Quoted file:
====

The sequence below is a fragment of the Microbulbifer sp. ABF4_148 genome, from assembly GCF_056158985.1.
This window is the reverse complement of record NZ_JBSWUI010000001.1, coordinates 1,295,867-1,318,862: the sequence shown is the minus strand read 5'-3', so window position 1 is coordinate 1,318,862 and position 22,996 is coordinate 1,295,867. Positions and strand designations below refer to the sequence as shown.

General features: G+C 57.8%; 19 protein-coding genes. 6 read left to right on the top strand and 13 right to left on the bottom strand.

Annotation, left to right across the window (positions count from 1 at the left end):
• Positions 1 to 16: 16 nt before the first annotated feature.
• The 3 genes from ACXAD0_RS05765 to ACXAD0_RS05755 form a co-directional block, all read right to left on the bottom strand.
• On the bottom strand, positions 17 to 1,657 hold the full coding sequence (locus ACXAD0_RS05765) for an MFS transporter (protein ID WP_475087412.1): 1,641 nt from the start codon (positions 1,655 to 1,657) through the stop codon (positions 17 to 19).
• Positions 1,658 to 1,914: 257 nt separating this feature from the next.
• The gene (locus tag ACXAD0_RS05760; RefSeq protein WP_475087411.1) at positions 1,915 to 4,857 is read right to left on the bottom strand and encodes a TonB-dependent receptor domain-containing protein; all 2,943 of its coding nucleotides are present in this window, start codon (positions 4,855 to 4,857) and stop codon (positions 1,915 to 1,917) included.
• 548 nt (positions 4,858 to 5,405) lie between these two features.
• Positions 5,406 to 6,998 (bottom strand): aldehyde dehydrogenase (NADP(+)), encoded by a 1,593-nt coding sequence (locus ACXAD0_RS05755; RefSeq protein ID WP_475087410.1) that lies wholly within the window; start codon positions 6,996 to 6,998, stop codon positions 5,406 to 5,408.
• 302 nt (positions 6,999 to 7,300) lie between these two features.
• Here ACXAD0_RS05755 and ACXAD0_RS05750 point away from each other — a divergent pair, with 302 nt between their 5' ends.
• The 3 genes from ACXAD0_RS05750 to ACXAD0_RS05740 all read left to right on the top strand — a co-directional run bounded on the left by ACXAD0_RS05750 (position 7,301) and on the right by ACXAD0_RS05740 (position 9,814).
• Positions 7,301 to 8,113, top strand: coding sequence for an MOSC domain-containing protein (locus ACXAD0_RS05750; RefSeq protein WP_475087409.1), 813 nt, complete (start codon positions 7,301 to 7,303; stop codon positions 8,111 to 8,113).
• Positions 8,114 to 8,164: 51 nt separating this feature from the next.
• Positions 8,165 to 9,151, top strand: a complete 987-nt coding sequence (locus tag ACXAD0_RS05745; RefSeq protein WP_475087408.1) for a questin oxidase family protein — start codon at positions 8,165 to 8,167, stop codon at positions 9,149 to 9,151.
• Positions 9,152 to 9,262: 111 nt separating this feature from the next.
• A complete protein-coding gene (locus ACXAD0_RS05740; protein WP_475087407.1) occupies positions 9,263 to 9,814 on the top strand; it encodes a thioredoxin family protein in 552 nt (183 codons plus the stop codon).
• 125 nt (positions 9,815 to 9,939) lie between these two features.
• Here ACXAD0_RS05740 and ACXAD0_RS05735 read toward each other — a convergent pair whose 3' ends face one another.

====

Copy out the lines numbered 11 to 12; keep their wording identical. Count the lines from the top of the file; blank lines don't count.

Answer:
• Positions 5,406 to 6,998 (bottom strand): aldehyde dehydrogenase (NADP(+)), encoded by a 1,593-nt coding sequence (locus ACXAD0_RS05755; RefSeq protein ID WP_475087410.1) that lies wholly within the window; start codon positions 6,996 to 6,998, stop codon positions 5,406 to 5,408.
• 302 nt (positions 6,999 to 7,300) lie between these two features.